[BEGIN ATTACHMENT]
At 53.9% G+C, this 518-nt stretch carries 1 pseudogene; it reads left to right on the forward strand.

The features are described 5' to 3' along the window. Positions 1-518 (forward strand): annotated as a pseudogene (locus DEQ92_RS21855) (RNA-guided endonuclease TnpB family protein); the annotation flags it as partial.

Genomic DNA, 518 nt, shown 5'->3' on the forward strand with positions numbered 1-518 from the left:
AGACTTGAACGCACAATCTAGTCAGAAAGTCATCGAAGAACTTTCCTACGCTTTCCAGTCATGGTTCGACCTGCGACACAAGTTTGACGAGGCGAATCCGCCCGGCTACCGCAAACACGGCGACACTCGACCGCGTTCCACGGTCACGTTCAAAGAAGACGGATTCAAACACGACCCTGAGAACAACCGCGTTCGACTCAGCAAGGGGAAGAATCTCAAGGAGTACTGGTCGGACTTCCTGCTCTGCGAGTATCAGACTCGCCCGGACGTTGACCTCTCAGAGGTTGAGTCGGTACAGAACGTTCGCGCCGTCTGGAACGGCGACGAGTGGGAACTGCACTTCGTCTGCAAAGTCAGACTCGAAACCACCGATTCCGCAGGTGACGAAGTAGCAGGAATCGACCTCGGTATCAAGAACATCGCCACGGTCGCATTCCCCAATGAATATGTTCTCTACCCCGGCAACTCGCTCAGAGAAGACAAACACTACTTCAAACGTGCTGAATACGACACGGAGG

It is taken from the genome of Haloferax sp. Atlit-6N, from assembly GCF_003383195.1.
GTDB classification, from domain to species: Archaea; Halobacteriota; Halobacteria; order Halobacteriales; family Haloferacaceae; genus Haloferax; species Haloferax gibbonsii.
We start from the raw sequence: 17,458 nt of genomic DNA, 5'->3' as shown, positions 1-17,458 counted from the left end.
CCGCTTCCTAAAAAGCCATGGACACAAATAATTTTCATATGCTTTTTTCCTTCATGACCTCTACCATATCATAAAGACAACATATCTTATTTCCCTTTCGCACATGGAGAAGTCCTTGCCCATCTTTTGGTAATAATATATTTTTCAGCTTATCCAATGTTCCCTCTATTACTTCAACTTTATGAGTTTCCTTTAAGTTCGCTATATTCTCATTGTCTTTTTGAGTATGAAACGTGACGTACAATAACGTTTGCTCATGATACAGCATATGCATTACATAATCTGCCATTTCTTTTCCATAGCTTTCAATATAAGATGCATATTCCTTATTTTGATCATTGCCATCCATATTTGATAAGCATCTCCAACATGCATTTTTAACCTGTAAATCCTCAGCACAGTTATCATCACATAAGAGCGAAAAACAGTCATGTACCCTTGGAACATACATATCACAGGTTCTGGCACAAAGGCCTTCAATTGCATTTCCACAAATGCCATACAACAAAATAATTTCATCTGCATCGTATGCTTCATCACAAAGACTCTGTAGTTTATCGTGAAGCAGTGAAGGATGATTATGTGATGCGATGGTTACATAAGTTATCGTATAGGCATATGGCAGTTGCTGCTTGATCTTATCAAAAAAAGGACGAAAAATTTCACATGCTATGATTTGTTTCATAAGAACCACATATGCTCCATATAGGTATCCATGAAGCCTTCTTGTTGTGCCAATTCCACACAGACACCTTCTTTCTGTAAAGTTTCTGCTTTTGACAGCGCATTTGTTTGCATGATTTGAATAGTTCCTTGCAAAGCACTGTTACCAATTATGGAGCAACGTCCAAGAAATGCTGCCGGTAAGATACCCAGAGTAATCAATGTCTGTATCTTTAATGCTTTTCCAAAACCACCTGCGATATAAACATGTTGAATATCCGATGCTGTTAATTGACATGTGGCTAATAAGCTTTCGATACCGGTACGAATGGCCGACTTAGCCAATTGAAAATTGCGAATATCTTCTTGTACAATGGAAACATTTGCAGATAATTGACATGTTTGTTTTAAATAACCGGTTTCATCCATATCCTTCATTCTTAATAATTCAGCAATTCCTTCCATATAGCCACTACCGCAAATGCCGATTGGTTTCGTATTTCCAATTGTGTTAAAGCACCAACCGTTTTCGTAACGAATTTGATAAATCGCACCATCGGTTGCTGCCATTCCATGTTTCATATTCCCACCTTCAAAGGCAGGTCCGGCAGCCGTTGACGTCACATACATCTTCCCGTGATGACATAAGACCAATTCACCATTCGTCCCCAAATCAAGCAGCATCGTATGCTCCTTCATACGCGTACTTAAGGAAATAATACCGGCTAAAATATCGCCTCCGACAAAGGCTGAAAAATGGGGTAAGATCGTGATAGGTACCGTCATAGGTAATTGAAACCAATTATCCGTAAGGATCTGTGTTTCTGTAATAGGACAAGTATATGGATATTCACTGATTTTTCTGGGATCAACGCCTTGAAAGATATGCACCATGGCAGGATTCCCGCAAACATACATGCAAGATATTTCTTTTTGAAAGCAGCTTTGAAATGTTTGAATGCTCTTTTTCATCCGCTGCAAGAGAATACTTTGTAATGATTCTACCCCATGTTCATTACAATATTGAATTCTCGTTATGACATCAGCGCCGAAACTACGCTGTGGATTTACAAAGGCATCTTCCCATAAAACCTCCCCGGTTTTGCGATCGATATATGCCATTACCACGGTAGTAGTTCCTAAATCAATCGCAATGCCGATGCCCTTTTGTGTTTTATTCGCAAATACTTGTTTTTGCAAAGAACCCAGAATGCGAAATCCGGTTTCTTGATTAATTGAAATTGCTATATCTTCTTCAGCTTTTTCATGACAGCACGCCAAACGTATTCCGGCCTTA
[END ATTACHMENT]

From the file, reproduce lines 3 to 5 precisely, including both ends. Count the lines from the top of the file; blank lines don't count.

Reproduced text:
Genomic DNA, 518 nt, shown 5'->3' on the forward strand with positions numbered 1-518 from the left:
AGACTTGAACGCACAATCTAGTCAGAAAGTCATCGAAGAACTTTCCTACGCTTTCCAGTCATGGTTCGACCTGCGACACAAGTTTGACGAGGCGAATCCGCCCGGCTACCGCAAACACGGCGACACTCGACCGCGTTCCACGGTCACGTTCAAAGAAGACGGATTCAAACACGACCCTGAGAACAACCGCGTTCGACTCAGCAAGGGGAAGAATCTCAAGGAGTACTGGTCGGACTTCCTGCTCTGCGAGTATCAGACTCGCCCGGACGTTGACCTCTCAGAGGTTGAGTCGGTACAGAACGTTCGCGCCGTCTGGAACGGCGACGAGTGGGAACTGCACTTCGTCTGCAAAGTCAGACTCGAAACCACCGATTCCGCAGGTGACGAAGTAGCAGGAATCGACCTCGGTATCAAGAACATCGCCACGGTCGCATTCCCCAATGAATATGTTCTCTACCCCGGCAACTCGCTCAGAGAAGACAAACACTACTTCAAACGTGCTGAATACGACACGGAGG

It is taken from the genome of Haloferax sp. Atlit-6N, from assembly GCF_003383195.1.